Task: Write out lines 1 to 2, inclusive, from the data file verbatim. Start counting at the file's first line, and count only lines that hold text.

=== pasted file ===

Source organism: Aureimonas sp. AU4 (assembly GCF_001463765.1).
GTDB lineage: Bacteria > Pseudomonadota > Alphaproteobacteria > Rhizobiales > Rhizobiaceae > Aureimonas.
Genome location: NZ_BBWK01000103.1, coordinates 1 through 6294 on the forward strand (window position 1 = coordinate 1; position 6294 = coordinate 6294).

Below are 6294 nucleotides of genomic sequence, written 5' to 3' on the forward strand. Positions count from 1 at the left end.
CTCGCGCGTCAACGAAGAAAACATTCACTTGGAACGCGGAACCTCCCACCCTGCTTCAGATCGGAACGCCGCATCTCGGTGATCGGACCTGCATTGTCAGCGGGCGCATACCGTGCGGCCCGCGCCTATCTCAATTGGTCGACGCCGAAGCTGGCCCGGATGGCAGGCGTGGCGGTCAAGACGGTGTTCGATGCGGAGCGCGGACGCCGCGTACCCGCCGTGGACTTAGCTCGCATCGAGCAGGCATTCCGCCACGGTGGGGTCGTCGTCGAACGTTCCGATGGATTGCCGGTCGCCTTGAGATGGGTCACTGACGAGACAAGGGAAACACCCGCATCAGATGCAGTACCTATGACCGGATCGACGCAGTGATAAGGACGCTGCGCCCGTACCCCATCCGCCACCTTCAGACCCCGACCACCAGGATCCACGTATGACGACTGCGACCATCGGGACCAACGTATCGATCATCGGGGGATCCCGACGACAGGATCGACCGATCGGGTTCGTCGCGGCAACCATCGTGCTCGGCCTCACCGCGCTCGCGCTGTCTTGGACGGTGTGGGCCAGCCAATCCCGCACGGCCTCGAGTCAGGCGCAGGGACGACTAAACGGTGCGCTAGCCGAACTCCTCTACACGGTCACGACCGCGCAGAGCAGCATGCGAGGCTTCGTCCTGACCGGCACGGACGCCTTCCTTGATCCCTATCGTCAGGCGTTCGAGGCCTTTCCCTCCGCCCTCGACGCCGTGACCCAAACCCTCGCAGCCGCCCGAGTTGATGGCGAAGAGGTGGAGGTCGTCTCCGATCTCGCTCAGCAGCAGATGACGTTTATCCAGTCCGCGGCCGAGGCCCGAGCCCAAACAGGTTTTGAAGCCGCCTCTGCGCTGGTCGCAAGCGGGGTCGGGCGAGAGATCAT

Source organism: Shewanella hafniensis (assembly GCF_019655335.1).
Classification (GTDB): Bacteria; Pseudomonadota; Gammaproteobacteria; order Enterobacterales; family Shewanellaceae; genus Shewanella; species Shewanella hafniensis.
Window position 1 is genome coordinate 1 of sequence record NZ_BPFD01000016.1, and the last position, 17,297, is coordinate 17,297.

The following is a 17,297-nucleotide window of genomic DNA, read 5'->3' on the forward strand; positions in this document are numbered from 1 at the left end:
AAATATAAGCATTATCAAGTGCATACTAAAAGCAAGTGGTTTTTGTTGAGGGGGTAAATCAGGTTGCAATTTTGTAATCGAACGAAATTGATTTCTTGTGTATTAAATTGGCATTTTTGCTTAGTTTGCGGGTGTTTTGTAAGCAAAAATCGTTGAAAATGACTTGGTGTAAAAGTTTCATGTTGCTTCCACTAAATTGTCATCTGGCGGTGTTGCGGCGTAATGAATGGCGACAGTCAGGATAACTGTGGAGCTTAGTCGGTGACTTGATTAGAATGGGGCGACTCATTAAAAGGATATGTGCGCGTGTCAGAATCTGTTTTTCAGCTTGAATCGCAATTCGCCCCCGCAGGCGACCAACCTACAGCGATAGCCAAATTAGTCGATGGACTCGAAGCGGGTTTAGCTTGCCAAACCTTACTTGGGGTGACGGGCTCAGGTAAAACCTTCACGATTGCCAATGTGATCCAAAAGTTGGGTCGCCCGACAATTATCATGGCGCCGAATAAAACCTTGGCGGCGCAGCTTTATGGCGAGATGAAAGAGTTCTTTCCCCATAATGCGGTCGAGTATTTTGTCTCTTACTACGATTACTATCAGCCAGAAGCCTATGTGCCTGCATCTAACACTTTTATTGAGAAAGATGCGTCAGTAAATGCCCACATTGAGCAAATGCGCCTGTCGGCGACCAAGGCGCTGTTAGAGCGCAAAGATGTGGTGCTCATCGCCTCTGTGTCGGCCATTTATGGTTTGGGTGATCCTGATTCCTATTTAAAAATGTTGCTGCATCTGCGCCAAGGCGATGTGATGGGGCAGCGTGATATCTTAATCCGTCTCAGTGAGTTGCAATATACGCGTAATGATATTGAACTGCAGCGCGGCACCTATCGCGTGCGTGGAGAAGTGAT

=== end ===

Source organism: Aureimonas sp. AU4 (assembly GCF_001463765.1).
GTDB lineage: Bacteria > Pseudomonadota > Alphaproteobacteria > Rhizobiales > Rhizobiaceae > Aureimonas.